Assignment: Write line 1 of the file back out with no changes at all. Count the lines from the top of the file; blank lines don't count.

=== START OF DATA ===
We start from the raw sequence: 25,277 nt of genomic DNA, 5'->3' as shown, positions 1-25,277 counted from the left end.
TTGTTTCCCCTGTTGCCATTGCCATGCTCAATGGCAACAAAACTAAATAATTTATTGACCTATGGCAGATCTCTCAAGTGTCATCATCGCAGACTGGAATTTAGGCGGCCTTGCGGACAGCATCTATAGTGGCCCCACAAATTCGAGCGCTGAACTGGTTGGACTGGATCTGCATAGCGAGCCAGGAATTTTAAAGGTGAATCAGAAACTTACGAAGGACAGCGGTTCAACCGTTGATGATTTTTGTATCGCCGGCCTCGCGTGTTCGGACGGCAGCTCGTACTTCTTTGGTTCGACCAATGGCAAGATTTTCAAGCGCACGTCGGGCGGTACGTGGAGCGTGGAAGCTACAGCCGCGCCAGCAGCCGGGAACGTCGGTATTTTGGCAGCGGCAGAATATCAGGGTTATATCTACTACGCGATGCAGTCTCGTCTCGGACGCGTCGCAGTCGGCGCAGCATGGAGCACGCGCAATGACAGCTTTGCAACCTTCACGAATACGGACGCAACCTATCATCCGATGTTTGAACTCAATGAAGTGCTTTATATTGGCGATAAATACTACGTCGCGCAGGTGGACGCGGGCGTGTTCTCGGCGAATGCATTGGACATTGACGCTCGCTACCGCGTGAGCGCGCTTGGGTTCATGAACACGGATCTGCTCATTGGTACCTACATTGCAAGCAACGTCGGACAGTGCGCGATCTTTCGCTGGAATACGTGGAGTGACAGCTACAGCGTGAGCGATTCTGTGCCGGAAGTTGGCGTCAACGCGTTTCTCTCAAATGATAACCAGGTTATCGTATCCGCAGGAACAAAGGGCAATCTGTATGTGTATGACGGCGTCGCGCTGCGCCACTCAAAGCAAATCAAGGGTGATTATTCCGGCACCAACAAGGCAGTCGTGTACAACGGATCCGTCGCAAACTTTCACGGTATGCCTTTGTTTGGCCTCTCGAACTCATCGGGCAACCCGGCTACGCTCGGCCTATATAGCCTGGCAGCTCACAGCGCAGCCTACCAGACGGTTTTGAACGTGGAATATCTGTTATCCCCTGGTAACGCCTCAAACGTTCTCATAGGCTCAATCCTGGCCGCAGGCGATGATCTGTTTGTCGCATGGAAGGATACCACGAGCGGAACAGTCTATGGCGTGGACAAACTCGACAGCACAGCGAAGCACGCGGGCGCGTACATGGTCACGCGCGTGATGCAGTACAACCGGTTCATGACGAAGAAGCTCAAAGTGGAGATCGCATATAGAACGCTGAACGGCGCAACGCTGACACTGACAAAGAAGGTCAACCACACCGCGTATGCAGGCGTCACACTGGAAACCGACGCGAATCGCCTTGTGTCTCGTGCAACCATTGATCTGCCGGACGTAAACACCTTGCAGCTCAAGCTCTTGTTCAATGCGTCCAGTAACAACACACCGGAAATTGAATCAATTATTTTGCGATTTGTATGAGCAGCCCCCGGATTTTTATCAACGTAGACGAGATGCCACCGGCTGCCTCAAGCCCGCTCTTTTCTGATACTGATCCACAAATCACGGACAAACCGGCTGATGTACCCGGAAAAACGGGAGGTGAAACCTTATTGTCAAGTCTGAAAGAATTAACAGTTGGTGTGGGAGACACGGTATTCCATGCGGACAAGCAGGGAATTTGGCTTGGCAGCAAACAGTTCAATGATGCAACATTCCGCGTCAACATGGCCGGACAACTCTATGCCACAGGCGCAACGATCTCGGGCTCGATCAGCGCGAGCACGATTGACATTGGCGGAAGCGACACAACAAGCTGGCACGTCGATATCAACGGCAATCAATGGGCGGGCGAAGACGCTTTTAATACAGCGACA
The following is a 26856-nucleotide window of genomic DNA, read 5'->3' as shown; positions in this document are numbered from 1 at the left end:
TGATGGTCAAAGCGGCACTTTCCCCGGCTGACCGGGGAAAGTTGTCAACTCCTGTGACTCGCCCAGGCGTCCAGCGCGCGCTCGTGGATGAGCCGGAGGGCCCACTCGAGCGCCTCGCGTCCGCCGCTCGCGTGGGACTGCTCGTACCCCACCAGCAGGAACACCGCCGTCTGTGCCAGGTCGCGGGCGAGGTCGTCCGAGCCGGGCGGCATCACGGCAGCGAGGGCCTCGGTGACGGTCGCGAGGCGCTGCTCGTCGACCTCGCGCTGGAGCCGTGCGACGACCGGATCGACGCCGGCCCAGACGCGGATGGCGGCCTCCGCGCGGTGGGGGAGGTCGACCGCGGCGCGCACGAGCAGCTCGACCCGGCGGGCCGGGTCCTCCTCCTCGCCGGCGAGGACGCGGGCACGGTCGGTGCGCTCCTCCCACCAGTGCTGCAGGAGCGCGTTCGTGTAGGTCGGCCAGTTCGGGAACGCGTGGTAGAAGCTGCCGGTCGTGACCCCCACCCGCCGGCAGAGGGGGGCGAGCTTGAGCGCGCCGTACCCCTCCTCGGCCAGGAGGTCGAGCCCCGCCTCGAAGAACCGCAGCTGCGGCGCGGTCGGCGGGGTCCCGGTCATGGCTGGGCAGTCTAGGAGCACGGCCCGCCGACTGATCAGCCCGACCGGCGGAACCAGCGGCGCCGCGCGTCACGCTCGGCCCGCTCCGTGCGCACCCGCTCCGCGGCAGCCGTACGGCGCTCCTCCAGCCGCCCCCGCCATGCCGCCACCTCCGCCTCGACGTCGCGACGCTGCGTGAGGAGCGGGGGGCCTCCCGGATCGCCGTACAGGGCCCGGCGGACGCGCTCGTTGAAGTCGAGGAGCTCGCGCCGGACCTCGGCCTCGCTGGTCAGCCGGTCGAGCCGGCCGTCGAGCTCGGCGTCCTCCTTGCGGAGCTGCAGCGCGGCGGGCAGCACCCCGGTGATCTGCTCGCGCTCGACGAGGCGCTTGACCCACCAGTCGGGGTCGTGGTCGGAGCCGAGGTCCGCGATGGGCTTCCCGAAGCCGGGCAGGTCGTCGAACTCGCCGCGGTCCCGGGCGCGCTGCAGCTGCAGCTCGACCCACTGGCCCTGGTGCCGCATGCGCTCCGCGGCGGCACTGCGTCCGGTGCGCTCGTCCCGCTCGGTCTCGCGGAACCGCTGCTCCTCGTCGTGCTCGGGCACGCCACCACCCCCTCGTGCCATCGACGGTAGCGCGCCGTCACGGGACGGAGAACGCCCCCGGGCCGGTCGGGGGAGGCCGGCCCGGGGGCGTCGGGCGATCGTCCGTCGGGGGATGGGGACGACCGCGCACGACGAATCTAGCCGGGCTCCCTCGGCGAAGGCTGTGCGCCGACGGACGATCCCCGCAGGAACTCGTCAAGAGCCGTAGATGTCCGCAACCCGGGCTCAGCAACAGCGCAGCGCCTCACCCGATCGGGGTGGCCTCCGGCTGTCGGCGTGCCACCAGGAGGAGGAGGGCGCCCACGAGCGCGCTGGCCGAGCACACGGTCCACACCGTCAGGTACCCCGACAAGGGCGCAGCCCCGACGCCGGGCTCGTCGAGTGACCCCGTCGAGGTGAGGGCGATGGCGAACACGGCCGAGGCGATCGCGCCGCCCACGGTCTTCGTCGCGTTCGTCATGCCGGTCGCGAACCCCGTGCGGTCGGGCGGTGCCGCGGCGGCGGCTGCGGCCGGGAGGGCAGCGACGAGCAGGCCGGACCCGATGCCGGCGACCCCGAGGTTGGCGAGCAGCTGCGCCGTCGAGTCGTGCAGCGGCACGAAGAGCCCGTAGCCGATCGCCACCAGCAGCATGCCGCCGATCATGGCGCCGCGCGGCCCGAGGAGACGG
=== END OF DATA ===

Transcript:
We start from the raw sequence: 25,277 nt of genomic DNA, 5'->3' as shown, positions 1-25,277 counted from the left end.